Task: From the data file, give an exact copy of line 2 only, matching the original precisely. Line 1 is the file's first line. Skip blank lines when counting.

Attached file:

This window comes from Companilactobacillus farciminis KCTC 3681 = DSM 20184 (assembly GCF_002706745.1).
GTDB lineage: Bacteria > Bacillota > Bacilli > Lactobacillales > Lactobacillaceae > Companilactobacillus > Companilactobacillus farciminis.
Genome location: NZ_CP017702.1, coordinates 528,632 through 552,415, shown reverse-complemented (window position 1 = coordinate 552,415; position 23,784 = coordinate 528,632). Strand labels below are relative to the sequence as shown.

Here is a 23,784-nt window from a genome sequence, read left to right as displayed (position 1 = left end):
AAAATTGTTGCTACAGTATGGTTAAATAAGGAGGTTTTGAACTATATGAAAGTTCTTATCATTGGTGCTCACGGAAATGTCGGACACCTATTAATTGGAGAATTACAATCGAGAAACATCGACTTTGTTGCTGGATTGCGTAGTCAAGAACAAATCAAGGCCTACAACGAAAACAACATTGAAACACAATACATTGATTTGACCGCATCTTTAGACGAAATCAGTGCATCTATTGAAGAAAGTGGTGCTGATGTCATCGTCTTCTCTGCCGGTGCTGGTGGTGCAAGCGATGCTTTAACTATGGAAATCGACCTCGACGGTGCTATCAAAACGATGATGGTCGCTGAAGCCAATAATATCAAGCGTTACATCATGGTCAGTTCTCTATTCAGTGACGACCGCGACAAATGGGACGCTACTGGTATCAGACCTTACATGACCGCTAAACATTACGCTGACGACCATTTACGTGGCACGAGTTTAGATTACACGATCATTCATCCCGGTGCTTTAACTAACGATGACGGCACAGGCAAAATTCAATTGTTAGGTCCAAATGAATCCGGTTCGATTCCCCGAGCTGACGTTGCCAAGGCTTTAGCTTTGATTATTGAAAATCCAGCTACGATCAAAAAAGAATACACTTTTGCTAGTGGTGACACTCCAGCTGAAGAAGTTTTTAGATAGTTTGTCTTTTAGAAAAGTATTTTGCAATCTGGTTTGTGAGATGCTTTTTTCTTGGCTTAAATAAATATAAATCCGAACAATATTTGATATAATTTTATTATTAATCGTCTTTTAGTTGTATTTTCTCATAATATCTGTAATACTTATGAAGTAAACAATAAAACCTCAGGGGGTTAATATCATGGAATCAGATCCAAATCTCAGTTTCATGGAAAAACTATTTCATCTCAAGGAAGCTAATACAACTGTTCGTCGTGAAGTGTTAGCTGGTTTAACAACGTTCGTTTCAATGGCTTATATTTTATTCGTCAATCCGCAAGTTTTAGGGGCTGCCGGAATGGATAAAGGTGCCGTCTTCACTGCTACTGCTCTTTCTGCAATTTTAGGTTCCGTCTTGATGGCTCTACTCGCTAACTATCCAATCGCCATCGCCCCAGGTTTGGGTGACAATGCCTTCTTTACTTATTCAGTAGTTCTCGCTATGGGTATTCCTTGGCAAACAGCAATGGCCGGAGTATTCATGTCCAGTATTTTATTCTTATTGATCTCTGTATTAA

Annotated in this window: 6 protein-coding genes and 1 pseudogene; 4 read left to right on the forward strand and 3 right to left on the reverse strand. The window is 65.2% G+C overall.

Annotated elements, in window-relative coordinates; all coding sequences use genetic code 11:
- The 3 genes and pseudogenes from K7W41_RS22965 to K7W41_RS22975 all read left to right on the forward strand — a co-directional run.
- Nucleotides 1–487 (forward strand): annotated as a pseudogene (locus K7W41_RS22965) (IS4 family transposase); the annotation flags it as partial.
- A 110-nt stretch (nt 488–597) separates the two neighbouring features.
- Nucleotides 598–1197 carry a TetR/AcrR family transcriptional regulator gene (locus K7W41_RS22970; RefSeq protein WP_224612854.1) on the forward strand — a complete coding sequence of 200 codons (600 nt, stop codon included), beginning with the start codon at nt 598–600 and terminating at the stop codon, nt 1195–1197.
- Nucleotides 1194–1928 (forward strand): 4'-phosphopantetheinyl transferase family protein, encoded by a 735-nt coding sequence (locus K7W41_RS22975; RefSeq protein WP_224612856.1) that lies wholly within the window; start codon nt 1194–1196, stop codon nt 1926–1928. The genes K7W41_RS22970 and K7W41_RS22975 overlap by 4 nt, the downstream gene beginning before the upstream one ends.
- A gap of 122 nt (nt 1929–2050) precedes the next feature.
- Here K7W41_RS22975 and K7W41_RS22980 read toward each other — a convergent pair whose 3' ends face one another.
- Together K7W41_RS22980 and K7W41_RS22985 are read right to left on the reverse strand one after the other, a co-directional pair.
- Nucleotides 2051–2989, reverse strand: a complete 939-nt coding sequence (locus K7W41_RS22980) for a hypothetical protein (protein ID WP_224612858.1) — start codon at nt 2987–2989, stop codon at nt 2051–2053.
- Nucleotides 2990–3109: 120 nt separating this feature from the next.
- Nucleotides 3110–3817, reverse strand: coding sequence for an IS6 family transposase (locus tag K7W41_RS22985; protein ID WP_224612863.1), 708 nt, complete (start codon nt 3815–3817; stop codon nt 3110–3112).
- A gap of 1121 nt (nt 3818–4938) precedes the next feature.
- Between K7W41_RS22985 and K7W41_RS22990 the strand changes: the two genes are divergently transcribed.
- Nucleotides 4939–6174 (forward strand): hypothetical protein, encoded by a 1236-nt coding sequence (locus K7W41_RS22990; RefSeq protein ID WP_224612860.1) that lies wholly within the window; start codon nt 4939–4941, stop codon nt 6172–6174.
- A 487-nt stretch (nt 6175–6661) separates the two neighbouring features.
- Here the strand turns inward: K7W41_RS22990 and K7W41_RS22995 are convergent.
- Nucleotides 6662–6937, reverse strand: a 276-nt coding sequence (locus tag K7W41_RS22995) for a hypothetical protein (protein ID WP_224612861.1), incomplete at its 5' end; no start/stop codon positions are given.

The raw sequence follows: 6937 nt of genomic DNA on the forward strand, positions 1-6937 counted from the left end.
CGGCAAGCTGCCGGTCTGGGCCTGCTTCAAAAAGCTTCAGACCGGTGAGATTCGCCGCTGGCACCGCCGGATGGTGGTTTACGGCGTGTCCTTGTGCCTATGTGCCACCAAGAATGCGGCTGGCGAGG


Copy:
GTDB lineage: Bacteria > Bacillota > Bacilli > Lactobacillales > Lactobacillaceae > Companilactobacillus > Companilactobacillus farciminis.